Myers: 'I'm ready'

November 07, 2002|by LAURA ERNDE

In between ringing up customers at his mom and pop grocery store Wednesday, Al Albert said he wasn't surprised that his good friend and neighbor LeRoy E. Myers Jr. will most likely ascend to the Maryland House of Delegates.

"I had a good feeling the whole time. I was pretty confident he was going to do well," said Albert, whose Conococheague store is in the heart of Myers' territory.

While few political pundits predicted the Republican newcomer's apparent upset of House Speaker Casper R. Taylor Jr., some of those who know conservative District 1C were not shocked.


"It just shows that prominence and stature in Annapolis doesn't transfer to the voting booth. People just don't care," said D. Bruce Poole, a former House majority leader from Washington County who suffered a similar defeat four years ago at the hands of Del. Christopher B. Shank, R-Washington.

Some of Albert's customers shared the feeling that they were unimpressed by Taylor's lofty title, no matter how many state projects he had brought back to his district.

"It's time for Cas Taylor to go. I don't see where the man did anything for us," said Eric Hendrickson, 55, who described himself as a friend of Myers.

Such strong support in western Washington County and eastern Allegany County helped Myers capture his 139-vote lead.

Both candidates are waiting until today, when about 478 absentee ballots are counted, to declare victory or defeat.

Political observers said it would be statistically difficult, although not impossible, for Taylor to overcome the gap.

Taylor has not returned phone calls since the election results were tallied. An aide told The Associated Press he is waiting for the absentee ballots to be counted.

He is the longest-serving speaker of the house, holding the powerful position since 1994.

John Bambacus, a former Republican state Senator who teaches political science at Frostburg State University, said most people he talked to were surprised by the outcome.

"I don't know anyone who predicted this. A lot of things came together," he said.

Bambacus said he thinks the emotional issues of gambling and guns played a major role in the election.

Myers took a strong stand against legalizing slot machines, while Taylor wanted to put the issue to referendum.

Myers campaigned heavily in Little Orleans, where William Rickman is planning to build a horse racing track that might one day also host slot machines. Myers was rewarded with a solid win in that precinct, which was the last to come in Tuesday night.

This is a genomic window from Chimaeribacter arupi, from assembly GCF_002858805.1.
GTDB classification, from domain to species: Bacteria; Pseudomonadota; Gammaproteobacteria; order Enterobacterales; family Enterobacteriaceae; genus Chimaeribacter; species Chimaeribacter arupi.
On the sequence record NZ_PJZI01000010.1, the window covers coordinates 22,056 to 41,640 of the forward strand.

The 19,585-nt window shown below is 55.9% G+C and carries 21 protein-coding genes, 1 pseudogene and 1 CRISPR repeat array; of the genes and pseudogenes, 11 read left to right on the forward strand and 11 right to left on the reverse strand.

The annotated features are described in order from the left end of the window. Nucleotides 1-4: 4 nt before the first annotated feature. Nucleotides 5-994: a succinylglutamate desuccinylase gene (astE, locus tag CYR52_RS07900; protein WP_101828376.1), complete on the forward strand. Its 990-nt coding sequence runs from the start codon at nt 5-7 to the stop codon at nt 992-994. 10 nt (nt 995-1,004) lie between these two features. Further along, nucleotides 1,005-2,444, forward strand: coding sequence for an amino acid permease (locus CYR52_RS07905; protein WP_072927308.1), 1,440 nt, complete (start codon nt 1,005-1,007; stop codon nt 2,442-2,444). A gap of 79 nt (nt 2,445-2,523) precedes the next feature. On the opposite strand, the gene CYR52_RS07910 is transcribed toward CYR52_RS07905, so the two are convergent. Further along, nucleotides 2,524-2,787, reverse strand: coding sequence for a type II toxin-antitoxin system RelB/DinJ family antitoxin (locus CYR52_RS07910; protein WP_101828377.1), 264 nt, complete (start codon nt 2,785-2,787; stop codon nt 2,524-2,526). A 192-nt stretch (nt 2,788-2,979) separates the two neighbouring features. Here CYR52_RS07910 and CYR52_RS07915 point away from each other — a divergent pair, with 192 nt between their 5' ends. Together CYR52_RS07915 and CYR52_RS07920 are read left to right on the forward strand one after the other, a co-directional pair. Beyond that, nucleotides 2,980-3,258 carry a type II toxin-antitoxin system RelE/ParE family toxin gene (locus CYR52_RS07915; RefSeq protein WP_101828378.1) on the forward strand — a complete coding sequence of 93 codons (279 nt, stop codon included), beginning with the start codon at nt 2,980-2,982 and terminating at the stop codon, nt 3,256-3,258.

Both candidates claimed to favor protecting the rights of gun owners, but Myers questioned Taylor's sincerity.

One of Myers' campaign brochures, posted at Albert's, showed a picture of Taylor with Bill Clinton and other Democrats at the signing of the 2000 law that mandated handgun trigger locks.

Bambacus said Taylor's leadership role may have ended up hurting him with voters who disagreed with him.

Both candidates ran well-organized campaigns, he said, but Myers did a better job of getting his supporters to the polls, Bambacus said.

Shank said Myers ran a "top-notch" campaign that was comparable to his 1998 defeat of Poole.

"If he wins, then he deserves it. He had a good message that resonated with the voters in Washington County and Allegany County," Shank said. "People want a delegate that's going to vote for their own views and philosophies."

Myers also benefited, along with all Republicans, from the strong support in rural areas for Governor-elect Robert L. Ehrlich Jr., said Robert Sweeney, who ran Ehrlich's Washington County campaign.

By all accounts, Myers had political disadvantages to overcome that were as large as the Allegany County mountains he frequently criss-crossed during the campaign.

In June, the Maryland Court of Appeals redrew the legislative district boundaries and pitted him against Taylor instead of the open district in which he had originally planned to run.

About two-thirds of the district was in Allegany County, which was unfamiliar territory to him at the time.

Plus he was a political newcomer.

But Myers, owner of his own contracting business, Myers Building Systems Inc., decided to stay in the race because it's in his nature to finish what he starts.

"There were days when I said to myself, 'You're going to lose.' I had to talk myself into going on," he said.

Myers said he talked to many people who could not see what Taylor had done for them. Even though Taylor ushered in a new state prison, Rocky Gap Lodge and Golf Course and Canal Place, unemployment in the Cumberland area remained higher than the state average.

In addition, Taylor's projects did not usher in the high-paying jobs that many people are looking for.

Myers argues that if Taylor had been more successful in attracting economic development, his district would not have experienced the population decline that forced the courts to move the district boundary further east to the Conococheague Creek.

Redistricting did give Myers a boost by leveling the playing field between registered Democrats and Republicans in the district.

While some people have questioned how a member of the minority party with no legislative experience is going to do a better job, Myers is undaunted.

"I'm up to the challenge. I'm ready," said Myers, who spent Wednesday taking phone calls from well-wishers and members of the media.

In the end, Myers credited about 100 volunteers who helped get his supporters to the polls on Election Day.

"My neighbors. They did it for me," Myers said.

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